An anonymous reader quotes a report from Ars Technica: A crippling flaw affecting millions -- and possibly hundreds of millions -- of encryption keys used in some of the highest-stakes security settings is considerably easier to exploit than originally reported, cryptographers declared over the weekend. The assessment came as Estonia abruptly suspended 760,000 national ID cards used for voting, filing taxes, and encrypting sensitive documents. The critical weakness allows attackers to calculate the private portion of any vulnerable key using nothing more than the corresponding public portion. Hackers can then use the private key to impersonate key owners, decrypt sensitive data, sneak malicious code into digitally signed software, and bypass protections that prevent accessing or tampering with stolen PCs. When researchers first disclosed the flaw three weeks ago, they estimated it would cost an attacker renting time on a commercial cloud service an average of $38 and 25 minutes to break a vulnerable 1024-bit key and $20,000 and nine days for a 2048-bit key. Organizations known to use keys vulnerable to ROCA—named for the Return of the Coppersmith Attack the factorization method is based on—have largely downplayed the severity of the weakness.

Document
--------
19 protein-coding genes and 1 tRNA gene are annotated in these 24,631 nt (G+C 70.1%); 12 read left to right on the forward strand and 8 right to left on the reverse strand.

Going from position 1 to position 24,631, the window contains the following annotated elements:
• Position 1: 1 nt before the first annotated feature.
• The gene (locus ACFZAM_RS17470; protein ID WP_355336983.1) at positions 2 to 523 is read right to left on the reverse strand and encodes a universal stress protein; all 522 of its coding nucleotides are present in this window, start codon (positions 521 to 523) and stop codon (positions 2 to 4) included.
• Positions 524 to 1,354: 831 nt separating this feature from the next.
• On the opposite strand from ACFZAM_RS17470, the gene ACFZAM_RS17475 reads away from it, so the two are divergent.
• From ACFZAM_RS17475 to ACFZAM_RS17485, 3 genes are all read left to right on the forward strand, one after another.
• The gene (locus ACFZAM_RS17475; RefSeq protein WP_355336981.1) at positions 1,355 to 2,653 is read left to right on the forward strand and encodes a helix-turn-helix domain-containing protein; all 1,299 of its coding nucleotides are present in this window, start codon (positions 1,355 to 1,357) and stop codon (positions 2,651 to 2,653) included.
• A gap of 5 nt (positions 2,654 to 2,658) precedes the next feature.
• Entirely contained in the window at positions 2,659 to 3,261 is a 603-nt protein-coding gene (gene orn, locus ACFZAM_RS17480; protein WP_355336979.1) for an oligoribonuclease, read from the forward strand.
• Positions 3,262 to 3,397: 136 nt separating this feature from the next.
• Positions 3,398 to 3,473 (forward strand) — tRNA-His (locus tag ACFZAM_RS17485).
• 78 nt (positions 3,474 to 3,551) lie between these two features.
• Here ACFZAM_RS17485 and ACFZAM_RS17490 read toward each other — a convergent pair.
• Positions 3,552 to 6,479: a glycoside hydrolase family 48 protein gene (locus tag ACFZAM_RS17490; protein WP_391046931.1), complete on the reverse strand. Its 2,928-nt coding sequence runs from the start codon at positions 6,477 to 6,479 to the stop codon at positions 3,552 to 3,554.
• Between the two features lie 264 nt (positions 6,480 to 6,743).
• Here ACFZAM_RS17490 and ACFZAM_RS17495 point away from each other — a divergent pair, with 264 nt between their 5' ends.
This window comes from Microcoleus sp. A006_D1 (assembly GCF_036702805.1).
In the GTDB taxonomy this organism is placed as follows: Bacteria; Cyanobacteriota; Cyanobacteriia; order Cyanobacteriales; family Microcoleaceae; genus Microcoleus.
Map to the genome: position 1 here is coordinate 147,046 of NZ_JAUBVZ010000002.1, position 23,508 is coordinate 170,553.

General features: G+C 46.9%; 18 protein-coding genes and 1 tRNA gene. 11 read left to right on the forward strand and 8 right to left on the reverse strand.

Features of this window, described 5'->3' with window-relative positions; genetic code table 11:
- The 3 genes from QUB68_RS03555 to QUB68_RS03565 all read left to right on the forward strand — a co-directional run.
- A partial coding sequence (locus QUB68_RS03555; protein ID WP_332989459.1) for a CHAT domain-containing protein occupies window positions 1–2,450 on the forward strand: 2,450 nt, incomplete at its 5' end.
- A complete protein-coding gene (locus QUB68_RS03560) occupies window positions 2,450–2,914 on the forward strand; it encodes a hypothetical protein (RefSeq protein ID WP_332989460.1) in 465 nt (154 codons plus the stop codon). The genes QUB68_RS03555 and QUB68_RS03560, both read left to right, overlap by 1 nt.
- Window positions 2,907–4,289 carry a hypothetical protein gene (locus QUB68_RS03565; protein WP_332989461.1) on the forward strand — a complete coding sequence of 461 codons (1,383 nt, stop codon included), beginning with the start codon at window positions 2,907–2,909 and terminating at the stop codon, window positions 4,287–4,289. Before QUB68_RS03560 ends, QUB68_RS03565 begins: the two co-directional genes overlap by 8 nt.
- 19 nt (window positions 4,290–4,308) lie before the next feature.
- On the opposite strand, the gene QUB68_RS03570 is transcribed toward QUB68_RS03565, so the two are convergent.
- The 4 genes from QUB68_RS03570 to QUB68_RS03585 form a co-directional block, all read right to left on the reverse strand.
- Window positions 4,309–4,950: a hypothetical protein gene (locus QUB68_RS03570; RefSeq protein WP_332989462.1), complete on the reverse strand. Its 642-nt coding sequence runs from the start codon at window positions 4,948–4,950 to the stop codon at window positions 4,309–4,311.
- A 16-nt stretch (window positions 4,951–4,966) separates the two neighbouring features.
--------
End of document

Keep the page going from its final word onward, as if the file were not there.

On Sunday, researchers Daniel J. Bernstein and Tanja Lange reported they developed an attack that was 25 percent more efficient than the one created by original ROCA researchers. The new attack was solely the result of Bernstein and Lange based only on the public disclosure information from October 16, which at the time omitted specifics of the factorization attack in an attempt to
increase the time hackers would need to carry out real-world attacks. After creating their more efficient attack, they submitted it to the original researchers. The release last week of the original attack may help to improve attacks further and to stoke additional improvements from other researchers as well.
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